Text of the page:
Baby boys who are born small for their gestational age are at increased risk of having fertility problems in adulthood, according to research published in Human Reproduction , one of the world’s leading reproductive medicine journals.
Researchers in Denmark looked at 5594 men and 5342 women born between 1984 and 1987 and followed them through to adulthood until the end of 2017. They found that men who had been born small for gestational age had a 55% increased risk of infertility as adults compared to men born within the appropriate weight range for gestational age. They found no link between gestational age and infertility in women.
Ms Anne Thorsted, who carried out the study when she was part of a research group from the Department of Public Health at Aarhus University, Denmark, said: “Among the men who were born small for gestational age, we found that 8.3% had been diagnosed or were being treated for infertility by the end of 2017 compared to 5.7% of men born with the appropriate weight.”
Small for gestational age is defined as babies having birth weights in the bottom 10% according to each week of gestation compared to other children of the same gestational age. For instance, the weight range for babies born at full term (40 weeks) was between approximately 2500-4500 grams (5.5-9.9 Ibs) in this study, so full-term babies born weighing less than 3000 grams were defined as being small for gestational age and weighed less than 90% of other children of the same gestational age.
Previous research has suggested a link between restricted growth of the foetus in the womb and a two to three times increased risk of penis and testicular problems in boys; in particular, hypospadias (a malformation where the opening of the urethra is not at the tip of the penis), cryptorchidism (undescended testis) and testicular cancer. These conditions are linked to fertility problems. However, there have been few and conflicting studies on the link between birth weight for gestational age and infertility.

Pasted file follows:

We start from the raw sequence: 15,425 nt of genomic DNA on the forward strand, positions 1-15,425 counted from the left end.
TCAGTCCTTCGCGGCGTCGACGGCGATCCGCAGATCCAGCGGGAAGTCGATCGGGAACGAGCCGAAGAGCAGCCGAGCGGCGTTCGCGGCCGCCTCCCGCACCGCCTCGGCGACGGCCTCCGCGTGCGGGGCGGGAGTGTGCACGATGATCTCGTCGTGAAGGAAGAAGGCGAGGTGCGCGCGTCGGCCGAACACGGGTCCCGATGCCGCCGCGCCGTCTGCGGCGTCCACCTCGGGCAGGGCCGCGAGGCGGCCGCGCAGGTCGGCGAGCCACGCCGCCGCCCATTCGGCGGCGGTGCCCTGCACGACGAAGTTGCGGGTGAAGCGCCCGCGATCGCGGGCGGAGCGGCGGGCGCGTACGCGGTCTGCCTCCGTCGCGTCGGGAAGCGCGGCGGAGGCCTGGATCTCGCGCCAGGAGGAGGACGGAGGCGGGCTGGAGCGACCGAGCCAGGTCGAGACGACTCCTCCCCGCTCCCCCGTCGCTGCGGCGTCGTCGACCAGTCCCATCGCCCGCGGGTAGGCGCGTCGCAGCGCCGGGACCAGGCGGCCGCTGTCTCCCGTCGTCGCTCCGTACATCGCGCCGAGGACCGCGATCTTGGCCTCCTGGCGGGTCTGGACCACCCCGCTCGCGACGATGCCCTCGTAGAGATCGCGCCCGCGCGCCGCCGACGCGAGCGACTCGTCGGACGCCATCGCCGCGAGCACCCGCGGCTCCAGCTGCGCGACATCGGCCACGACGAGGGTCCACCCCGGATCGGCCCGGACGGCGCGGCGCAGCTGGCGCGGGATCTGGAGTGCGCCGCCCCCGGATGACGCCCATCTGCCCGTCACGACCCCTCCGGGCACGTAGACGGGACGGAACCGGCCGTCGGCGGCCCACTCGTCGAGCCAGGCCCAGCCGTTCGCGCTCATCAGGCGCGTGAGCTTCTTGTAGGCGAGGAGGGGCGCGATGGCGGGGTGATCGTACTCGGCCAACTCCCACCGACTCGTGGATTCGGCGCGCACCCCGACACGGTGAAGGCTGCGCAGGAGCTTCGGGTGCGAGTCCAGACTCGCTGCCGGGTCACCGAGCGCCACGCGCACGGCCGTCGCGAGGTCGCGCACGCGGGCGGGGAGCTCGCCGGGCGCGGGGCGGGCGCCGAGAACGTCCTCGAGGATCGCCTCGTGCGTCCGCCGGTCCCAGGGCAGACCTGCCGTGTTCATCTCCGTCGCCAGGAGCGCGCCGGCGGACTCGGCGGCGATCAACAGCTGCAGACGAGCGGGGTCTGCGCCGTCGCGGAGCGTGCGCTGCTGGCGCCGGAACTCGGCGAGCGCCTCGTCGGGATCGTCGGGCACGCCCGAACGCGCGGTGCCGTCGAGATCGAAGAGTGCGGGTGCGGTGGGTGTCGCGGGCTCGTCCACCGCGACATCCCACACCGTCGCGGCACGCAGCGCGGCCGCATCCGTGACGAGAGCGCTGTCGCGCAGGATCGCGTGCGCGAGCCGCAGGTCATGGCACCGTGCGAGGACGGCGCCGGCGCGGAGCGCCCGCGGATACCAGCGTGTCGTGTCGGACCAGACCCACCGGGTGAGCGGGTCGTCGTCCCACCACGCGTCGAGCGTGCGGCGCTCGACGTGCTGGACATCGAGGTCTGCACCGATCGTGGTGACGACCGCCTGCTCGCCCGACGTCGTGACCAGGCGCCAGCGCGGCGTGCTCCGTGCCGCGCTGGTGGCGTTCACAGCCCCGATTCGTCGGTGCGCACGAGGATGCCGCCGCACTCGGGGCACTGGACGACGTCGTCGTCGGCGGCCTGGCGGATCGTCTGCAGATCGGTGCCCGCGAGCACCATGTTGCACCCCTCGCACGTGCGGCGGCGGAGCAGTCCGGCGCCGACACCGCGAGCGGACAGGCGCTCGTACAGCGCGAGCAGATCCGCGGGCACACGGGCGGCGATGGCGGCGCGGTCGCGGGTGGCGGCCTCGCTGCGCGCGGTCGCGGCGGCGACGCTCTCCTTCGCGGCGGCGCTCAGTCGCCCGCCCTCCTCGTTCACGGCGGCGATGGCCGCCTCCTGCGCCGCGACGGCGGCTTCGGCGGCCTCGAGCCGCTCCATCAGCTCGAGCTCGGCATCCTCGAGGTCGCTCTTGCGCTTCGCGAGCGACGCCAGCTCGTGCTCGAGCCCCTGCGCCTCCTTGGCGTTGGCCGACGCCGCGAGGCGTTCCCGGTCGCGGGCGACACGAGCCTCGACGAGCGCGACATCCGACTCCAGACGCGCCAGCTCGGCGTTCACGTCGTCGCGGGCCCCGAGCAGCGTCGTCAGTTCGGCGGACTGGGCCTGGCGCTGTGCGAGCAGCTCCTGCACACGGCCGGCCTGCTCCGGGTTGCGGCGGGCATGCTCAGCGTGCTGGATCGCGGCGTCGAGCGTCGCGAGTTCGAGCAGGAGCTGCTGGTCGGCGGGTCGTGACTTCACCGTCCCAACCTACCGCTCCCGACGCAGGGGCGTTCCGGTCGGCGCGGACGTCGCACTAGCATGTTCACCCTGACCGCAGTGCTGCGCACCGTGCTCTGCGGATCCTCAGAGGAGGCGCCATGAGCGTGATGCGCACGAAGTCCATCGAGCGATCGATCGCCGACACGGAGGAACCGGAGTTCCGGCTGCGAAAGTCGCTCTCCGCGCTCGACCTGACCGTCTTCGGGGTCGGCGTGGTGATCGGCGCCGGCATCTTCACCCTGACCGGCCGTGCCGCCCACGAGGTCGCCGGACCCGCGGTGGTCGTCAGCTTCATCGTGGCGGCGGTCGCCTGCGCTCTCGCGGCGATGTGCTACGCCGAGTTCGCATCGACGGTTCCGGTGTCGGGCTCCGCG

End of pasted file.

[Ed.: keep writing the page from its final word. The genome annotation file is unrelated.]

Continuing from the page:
In the current study, when the researchers excluded men born with hypospadias or cryptorchidism, the link between being born small for gestational age and infertility weakened. They found a statistically non-significant 37% increased risk of infertility among the remaining men, with 7.3% of men born small for gestational age being infertile compared to 5.6% of men born with the appropriate weight.
Ms Thorsted said: “This may indicate that part of the association between gestational weight and infertility is mediated by the effects of hypospadias and cryptorchidism, which is known to be related to later risk of infertility.”
She said it was not yet clear what the potential mechanisms could be for the link between birth weight and infertility.
“A suboptimal growth environment for the foetus, for whatever reason, could itself be detrimental to the development of sperm production and reproductive organs,” she said. “It could also be speculated that the mother’s health and lifestyle during pregnancy could affect both foetal growth and the development of reproductive functions; for instance, we know already that if the mother smokes, this can have an impact on the foetus. It may well be that cryptorchidism, hypospadias and infertility have common origins in foetal life.